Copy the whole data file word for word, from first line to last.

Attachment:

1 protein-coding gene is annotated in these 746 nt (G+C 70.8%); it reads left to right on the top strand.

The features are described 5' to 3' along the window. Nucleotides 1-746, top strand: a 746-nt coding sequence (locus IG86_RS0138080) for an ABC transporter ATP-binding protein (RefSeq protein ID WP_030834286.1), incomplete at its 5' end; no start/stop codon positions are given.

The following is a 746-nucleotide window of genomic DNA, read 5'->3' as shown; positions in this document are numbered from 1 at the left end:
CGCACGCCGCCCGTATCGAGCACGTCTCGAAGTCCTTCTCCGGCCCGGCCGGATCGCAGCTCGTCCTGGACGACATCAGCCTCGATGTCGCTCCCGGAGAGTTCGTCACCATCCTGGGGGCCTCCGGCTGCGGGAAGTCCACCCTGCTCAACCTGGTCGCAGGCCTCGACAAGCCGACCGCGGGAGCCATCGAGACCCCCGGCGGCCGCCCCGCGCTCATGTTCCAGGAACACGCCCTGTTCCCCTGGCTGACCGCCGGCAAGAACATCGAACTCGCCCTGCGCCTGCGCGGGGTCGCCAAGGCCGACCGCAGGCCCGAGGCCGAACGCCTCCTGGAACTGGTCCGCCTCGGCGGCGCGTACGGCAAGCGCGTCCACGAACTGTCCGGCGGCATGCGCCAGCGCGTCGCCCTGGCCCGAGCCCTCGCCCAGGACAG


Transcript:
1 protein-coding gene is annotated in these 746 nt (G+C 70.8%); it reads left to right on the top strand.

The features are described 5' to 3' along the window. Nucleotides 1-746, top strand: a 746-nt coding sequence (locus IG86_RS0138080) for an ABC transporter ATP-binding protein (RefSeq protein ID WP_030834286.1), incomplete at its 5' end; no start/stop codon positions are given.

The following is a 746-nucleotide window of genomic DNA, read 5'->3' as shown; positions in this document are numbered from 1 at the left end:
CGCACGCCGCCCGTATCGAGCACGTCTCGAAGTCCTTCTCCGGCCCGGCCGGATCGCAGCTCGTCCTGGACGACATCAGCCTCGATGTCGCTCCCGGAGAGTTCGTCACCATCCTGGGGGCCTCCGGCTGCGGGAAGTCCACCCTGCTCAACCTGGTCGCAGGCCTCGACAAGCCGACCGCGGGAGCCATCGAGACCCCCGGCGGCCGCCCCGCGCTCATGTTCCAGGAACACGCCCTGTTCCCCTGGCTGACCGCCGGCAAGAACATCGAACTCGCCCTGCGCCTGCGCGGGGTCGCCAAGGCCGACCGCAGGCCCGAGGCCGAACGCCTCCTGGAACTGGTCCGCCTCGGCGGCGCGTACGGCAAGCGCGTCCACGAACTGTCCGGCGGCATGCGCCAGCGCGTCGCCCTGGCCCGAGCCCTCGCCCAGGACAG